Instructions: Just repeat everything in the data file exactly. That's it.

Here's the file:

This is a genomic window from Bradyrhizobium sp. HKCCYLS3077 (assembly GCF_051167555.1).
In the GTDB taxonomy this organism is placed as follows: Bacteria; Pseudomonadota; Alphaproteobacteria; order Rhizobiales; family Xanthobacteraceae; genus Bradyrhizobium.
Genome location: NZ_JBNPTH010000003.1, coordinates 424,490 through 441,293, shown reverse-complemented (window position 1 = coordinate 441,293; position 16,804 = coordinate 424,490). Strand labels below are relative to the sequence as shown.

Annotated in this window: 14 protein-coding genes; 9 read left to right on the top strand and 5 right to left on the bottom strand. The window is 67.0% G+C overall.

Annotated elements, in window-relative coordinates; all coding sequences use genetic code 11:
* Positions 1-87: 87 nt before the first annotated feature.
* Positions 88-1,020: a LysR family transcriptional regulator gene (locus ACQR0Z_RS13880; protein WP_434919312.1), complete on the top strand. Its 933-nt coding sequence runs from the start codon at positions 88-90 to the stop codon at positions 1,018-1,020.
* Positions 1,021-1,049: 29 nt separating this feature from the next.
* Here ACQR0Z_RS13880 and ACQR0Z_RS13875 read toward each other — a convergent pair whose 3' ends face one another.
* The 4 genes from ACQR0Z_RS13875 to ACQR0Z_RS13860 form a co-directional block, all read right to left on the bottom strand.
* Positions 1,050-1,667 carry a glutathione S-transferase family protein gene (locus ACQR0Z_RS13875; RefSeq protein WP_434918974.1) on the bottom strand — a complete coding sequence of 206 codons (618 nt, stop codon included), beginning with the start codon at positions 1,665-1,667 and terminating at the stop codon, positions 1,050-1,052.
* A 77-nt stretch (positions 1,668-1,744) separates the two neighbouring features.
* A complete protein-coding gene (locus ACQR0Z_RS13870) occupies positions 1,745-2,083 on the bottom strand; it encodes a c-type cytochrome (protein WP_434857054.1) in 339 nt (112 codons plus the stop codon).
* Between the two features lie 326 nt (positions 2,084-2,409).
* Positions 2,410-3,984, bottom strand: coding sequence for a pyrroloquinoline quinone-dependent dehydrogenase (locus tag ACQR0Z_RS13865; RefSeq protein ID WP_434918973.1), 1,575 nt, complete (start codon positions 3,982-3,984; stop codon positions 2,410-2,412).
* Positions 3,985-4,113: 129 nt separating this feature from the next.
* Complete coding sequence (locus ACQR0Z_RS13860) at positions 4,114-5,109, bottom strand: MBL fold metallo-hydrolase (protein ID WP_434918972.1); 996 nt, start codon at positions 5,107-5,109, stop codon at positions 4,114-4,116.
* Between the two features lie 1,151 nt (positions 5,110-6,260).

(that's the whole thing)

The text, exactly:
This is a genomic window from Bradyrhizobium sp. HKCCYLS3077 (assembly GCF_051167555.1).
In the GTDB taxonomy this organism is placed as follows: Bacteria; Pseudomonadota; Alphaproteobacteria; order Rhizobiales; family Xanthobacteraceae; genus Bradyrhizobium.
Genome location: NZ_JBNPTH010000003.1, coordinates 424,490 through 441,293, shown reverse-complemented (window position 1 = coordinate 441,293; position 16,804 = coordinate 424,490). Strand labels below are relative to the sequence as shown.

Annotated in this window: 14 protein-coding genes; 9 read left to right on the top strand and 5 right to left on the bottom strand. The window is 67.0% G+C overall.

Annotated elements, in window-relative coordinates; all coding sequences use genetic code 11:
* Positions 1-87: 87 nt before the first annotated feature.
* Positions 88-1,020: a LysR family transcriptional regulator gene (locus ACQR0Z_RS13880; protein WP_434919312.1), complete on the top strand. Its 933-nt coding sequence runs from the start codon at positions 88-90 to the stop codon at positions 1,018-1,020.
* Positions 1,021-1,049: 29 nt separating this feature from the next.
* Here ACQR0Z_RS13880 and ACQR0Z_RS13875 read toward each other — a convergent pair whose 3' ends face one another.
* The 4 genes from ACQR0Z_RS13875 to ACQR0Z_RS13860 form a co-directional block, all read right to left on the bottom strand.
* Positions 1,050-1,667 carry a glutathione S-transferase family protein gene (locus ACQR0Z_RS13875; RefSeq protein WP_434918974.1) on the bottom strand — a complete coding sequence of 206 codons (618 nt, stop codon included), beginning with the start codon at positions 1,665-1,667 and terminating at the stop codon, positions 1,050-1,052.
* A 77-nt stretch (positions 1,668-1,744) separates the two neighbouring features.
* A complete protein-coding gene (locus ACQR0Z_RS13870) occupies positions 1,745-2,083 on the bottom strand; it encodes a c-type cytochrome (protein WP_434857054.1) in 339 nt (112 codons plus the stop codon).
* Between the two features lie 326 nt (positions 2,084-2,409).
* Positions 2,410-3,984, bottom strand: coding sequence for a pyrroloquinoline quinone-dependent dehydrogenase (locus tag ACQR0Z_RS13865; RefSeq protein ID WP_434918973.1), 1,575 nt, complete (start codon positions 3,982-3,984; stop codon positions 2,410-2,412).
* Positions 3,985-4,113: 129 nt separating this feature from the next.
* Complete coding sequence (locus ACQR0Z_RS13860) at positions 4,114-5,109, bottom strand: MBL fold metallo-hydrolase (protein ID WP_434918972.1); 996 nt, start codon at positions 5,107-5,109, stop codon at positions 4,114-4,116.
* Between the two features lie 1,151 nt (positions 5,110-6,260).